Avodah Mailing List
Volume 05 : Number 091
Monday, July 24 2000
Subjects Discussed In This Issue:
Date: Fri, 21 Jul 2000 22:02:39 +0300 (IDT)
From: Eli Turkel <email@example.com>
Micha Berger wrote:
> The Rambam doesn't day "some aggaditos". He says all.
I am sure that Rambam does not hold that all agadata is a metaphor.
In any case does this apply only to aggadata or also to medrash.
>: IMHO this one is not a metaphor, as this is also brought in Tractate Soteh
>: 11b that this was a sign that Paroh gave to the JEwish midwives to know
>: wether the child is a boy or girl.
> Ah, but if aggaditos are metaphoric, then the story of Par'oh giving signs to
> the midwives is also a metaphor. IOW, you'd first have to prove the story
> is also true literally, then you can use it to show the biology was as well.
One example is in regard to Bilaam
If one reads through the parsha on a pshat level there is very little that
makes Bilamm into a rasha. He usually answers that he has to wait for G-ds
answer and openly admits that he can't curse the Jews without G-ds okay. Most
of our opinion of Bilaam is based on medrash.
Even esau is not the rasha common assumed based simply on pshat and Yishmael
also comes off better.
According to rambam are these methaphors?
I thonk most historians would relate the attitude towards Esau as a reflection
of the hatred towards Rome rather than pshat in pasuk.
Go to top.
Date: Fri, 21 Jul 2000 15:31:26 EDT
Subject: schar miztva b'hai alma leika, R' Cardozo's point
The oft-cited 'schar miztva b'hai alma leika' is presented in the gemara as
the shitas yachid of R' Ya'akov which goes againt a stam mishna (Kid. 39).
It is not the only opinion, and also does not absolve one from 'yemashmesh
b'ma'asav' (Berachos 5).
I did not understand R' Cardozo's argument. It sounds like he rejects the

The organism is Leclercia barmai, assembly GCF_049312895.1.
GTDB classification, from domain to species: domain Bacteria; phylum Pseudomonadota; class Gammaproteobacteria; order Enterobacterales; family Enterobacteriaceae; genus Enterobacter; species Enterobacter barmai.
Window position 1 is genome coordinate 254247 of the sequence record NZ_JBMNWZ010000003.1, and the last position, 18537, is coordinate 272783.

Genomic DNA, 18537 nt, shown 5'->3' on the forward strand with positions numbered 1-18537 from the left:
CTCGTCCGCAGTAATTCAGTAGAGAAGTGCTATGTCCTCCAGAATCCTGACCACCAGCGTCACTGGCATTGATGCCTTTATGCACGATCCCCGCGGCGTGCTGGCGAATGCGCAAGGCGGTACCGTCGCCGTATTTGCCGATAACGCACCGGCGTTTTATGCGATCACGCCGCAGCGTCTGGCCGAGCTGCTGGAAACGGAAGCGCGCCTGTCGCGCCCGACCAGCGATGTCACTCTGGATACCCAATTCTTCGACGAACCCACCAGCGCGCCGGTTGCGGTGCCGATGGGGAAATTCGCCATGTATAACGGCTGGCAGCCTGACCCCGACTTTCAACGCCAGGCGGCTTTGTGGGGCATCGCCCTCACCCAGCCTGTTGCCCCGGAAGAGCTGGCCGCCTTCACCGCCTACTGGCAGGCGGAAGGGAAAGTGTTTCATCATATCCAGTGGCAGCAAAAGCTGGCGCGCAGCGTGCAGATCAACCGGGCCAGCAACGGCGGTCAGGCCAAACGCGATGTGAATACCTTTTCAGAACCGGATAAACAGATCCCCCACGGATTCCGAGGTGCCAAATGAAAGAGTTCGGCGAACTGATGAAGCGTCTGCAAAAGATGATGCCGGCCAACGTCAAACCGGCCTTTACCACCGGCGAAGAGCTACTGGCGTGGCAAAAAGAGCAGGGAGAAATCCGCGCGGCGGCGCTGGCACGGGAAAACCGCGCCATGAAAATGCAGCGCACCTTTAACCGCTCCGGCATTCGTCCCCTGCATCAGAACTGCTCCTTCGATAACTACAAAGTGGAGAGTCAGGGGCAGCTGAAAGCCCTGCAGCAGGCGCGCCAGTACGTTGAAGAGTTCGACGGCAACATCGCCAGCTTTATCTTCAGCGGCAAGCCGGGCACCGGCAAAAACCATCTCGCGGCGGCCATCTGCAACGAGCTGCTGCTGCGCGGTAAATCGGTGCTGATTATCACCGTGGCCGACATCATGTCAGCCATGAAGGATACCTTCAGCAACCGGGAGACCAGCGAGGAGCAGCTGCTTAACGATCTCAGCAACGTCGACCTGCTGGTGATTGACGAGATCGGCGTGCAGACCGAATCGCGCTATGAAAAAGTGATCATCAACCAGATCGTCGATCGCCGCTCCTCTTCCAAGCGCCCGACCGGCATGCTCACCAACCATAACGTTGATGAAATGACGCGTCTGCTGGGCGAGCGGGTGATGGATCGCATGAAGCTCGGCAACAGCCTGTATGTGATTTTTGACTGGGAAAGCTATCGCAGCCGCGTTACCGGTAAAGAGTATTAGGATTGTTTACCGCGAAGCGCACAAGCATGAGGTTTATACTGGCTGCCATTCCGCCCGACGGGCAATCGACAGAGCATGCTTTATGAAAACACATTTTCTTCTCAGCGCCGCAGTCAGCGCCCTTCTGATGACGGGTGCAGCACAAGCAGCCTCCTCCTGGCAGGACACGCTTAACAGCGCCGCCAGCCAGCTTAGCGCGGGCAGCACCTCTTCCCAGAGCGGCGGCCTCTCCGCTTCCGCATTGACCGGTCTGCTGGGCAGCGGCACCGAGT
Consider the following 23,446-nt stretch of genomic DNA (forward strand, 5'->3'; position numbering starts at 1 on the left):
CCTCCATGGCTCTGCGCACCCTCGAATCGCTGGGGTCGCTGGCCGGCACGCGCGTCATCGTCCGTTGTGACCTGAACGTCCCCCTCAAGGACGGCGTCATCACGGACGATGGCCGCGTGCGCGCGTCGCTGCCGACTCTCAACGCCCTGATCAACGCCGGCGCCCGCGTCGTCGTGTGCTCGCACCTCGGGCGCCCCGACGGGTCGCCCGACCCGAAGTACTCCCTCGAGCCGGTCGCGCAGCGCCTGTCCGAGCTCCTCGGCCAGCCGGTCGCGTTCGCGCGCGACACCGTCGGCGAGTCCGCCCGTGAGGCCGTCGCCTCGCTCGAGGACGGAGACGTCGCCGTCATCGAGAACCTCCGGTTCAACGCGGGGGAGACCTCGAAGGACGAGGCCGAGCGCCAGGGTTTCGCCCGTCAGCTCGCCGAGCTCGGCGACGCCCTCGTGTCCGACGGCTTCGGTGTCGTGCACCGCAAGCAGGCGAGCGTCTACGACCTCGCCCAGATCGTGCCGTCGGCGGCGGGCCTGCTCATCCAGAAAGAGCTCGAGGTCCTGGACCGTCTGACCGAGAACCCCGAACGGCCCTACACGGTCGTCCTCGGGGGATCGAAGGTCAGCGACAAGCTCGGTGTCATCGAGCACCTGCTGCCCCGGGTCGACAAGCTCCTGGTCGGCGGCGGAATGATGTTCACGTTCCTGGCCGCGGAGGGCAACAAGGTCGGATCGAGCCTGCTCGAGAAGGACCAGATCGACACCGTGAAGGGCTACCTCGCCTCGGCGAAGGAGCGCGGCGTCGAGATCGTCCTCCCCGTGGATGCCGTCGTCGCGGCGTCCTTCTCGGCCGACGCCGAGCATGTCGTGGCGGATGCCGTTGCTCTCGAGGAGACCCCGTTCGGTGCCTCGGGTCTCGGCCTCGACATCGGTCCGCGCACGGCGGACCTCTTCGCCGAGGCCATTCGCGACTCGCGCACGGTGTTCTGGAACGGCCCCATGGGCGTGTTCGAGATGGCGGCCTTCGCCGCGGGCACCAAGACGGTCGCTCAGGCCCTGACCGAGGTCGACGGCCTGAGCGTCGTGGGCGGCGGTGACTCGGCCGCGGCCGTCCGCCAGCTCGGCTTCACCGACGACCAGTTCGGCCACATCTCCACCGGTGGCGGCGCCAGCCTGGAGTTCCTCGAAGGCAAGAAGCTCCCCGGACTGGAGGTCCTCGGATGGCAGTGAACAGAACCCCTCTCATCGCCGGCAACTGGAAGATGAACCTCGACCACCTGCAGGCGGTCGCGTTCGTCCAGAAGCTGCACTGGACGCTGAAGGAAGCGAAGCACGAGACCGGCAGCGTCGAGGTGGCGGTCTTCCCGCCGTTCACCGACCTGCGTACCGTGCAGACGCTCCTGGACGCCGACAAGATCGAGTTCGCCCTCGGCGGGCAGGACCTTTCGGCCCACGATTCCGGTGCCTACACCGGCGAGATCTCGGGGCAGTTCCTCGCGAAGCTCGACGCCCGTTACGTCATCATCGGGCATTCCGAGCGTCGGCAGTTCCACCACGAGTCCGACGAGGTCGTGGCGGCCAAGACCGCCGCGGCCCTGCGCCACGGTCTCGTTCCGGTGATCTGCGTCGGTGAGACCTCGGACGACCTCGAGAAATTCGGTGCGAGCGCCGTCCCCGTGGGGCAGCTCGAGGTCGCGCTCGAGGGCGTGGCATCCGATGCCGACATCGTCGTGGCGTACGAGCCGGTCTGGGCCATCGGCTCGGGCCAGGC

notion of the Holocaust as an onesh, but all the Chazon Ish proves is that
there is no onesh for deliberate apikorsus. How do you make the leap from
that to the notion that the Holocaust is not an onesh for other aveiros?
(And I'm not suggesting that it is an onesh - I have no idea. I just don't
see R' Cardozo's point, unless I misread him).
Go to top.
Date: Fri, 21 Jul 2000 15:55:19 -0400 (EDT)
From: firstname.lastname@example.org (Arnold Lustiger)
Subject: Nisuin Derabbanan?
Chana Luntz writes:
> I have this idea (but can't think from where to substantiate it at the moment
> although it seems to run through a whole bunch of sugyas) that kiddushin is
> d'orisa and nissuin is d'rabbanan (which is why you need a get m'diorisa even
> from eruisin). The Ran here is also clearly talking about the d'orisa level
> (quoting the Torah). I would assume that the reason that chiyuvim do not
> start from eruisin is because a) most chiyuvim are d'rabbanan and b) to the
> extent that you hold they are not, the Chachamim lifted the responsibility
> until nissuin. However I would have thought that the d'orisa form of baalus
> would commence from eruisin.
If eirusin is de'oraiso and nissuin is derabbonon, what would be the hava
amina of Rav Huna (Kiddushin 5a) that chuppa does eirusin mikal vachomer?
The pircha would seem to be simple - you can't learn a din deorayso from a
In addition, earlier in the Gemara where the Kal Vachomer was regarding
kesef she'aino ma'acheles biterumah - if eirusin were only derabbonon, then
on a de'oraiso level an arusa could indeed eat terumah. In fact, all the
dinim deorayso that differentiate a nesua from an arusa (hataras nedarim,